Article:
J. Stuart Bolton
Yeon June Kang
1077 Ray W. Herrick Labs., School of Mech. Eng., Purdue Univ., West Lafayette, IN 47907-1077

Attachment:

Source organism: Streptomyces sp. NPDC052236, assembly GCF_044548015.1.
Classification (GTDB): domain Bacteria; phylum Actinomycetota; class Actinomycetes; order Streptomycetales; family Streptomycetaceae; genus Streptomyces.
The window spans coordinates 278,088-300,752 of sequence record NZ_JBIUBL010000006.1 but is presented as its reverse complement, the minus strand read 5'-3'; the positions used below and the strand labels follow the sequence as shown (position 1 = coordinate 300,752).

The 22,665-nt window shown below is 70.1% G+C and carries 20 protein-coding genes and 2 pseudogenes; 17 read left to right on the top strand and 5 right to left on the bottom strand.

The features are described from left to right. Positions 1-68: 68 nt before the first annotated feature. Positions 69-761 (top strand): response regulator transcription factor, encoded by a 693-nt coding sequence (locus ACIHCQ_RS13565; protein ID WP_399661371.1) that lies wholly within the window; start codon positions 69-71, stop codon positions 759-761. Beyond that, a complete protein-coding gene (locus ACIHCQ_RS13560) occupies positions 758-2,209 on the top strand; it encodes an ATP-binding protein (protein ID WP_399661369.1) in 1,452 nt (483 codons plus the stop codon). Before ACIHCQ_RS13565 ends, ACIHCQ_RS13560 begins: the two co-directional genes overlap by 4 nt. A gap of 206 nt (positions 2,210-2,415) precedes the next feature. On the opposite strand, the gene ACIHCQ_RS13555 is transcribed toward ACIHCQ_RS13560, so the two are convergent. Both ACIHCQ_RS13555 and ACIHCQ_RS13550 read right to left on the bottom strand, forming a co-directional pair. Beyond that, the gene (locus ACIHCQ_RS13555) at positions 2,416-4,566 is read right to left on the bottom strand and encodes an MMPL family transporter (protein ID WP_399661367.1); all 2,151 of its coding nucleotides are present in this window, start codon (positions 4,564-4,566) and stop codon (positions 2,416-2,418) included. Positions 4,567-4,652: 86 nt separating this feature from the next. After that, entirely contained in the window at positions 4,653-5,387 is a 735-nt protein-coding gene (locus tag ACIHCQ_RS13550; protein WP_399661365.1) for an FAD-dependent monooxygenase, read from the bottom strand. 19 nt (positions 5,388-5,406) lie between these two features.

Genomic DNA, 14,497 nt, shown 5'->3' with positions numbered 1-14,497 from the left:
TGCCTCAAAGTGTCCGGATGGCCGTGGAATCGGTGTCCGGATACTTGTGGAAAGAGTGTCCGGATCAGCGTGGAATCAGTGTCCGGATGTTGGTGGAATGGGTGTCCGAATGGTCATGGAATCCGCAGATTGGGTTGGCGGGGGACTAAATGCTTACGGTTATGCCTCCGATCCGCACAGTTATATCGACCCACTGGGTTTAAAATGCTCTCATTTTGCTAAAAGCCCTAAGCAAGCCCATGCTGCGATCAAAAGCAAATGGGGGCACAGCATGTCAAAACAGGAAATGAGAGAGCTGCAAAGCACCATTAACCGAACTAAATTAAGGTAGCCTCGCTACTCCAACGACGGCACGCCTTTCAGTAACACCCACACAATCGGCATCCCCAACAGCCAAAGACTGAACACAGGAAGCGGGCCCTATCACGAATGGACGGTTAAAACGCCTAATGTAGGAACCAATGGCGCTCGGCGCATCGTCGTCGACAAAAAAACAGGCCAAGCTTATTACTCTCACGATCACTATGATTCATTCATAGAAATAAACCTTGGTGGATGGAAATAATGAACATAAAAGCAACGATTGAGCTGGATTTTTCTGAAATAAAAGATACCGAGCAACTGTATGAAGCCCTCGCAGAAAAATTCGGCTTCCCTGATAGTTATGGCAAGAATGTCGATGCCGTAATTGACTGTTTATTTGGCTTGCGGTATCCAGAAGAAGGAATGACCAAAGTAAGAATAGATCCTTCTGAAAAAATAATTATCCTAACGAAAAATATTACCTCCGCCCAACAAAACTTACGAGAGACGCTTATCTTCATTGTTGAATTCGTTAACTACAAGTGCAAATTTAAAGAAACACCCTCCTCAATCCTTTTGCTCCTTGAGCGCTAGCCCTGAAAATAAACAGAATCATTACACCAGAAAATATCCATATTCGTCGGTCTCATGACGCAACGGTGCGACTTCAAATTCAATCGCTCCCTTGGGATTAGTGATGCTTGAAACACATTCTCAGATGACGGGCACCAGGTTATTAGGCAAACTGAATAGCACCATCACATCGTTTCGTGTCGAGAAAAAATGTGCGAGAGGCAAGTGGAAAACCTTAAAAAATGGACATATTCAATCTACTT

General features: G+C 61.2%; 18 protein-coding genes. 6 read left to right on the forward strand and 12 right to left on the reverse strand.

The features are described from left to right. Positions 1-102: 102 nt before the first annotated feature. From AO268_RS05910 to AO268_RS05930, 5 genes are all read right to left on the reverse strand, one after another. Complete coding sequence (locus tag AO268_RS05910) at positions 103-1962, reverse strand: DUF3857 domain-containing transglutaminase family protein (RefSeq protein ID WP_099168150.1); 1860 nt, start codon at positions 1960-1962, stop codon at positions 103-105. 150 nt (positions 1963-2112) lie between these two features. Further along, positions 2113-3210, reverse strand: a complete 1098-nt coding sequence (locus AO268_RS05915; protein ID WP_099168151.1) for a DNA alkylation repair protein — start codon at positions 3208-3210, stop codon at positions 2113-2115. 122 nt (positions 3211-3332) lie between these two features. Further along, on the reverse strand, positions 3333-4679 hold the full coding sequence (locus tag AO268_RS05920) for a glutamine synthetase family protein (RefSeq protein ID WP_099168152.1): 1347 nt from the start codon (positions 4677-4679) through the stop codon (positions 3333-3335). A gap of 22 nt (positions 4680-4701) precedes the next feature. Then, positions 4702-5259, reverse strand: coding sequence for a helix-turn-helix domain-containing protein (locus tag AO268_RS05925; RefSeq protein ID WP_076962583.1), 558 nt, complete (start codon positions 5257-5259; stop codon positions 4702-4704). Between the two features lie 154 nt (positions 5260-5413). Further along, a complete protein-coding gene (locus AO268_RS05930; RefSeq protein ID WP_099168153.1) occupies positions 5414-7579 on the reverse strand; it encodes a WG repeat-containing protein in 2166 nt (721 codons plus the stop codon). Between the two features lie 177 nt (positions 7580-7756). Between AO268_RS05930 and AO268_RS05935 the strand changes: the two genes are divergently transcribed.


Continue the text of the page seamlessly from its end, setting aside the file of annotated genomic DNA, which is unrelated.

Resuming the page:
Many noise control treatments feature porous materials that are either fibrous or foamlike. Analytical methods are available to model the behavior of these materials in simple geometries: e.g., infinite planar or cylindrical geometries. Realistic noise control treatments, however, are of finite size, are often multilayered, and may have textured surfaces. If treatments of that type are to be designed optimally, numerical models of the materials must be used. Note also that when a surface is nonlocally reacting, the sound fields within the treatment and in the adjacent space must be solved for simultaneously. For both these reasons, a number of finite element formulations have been developed to model sound absorbing materials. The first models treated the absorbing medium as an effective fluid, and were used to model extended reaction fibrous materials. More recently, finite element models for elastic porous materials, i.e., foams, that are based on the Biot theory have been developed. The main features and capabilities of these various finite element models will be discussed in this presentation. In addition, a number of examples of their use will be given: e.g., the optimal design of a foam wedge for sound absorption and transmission control.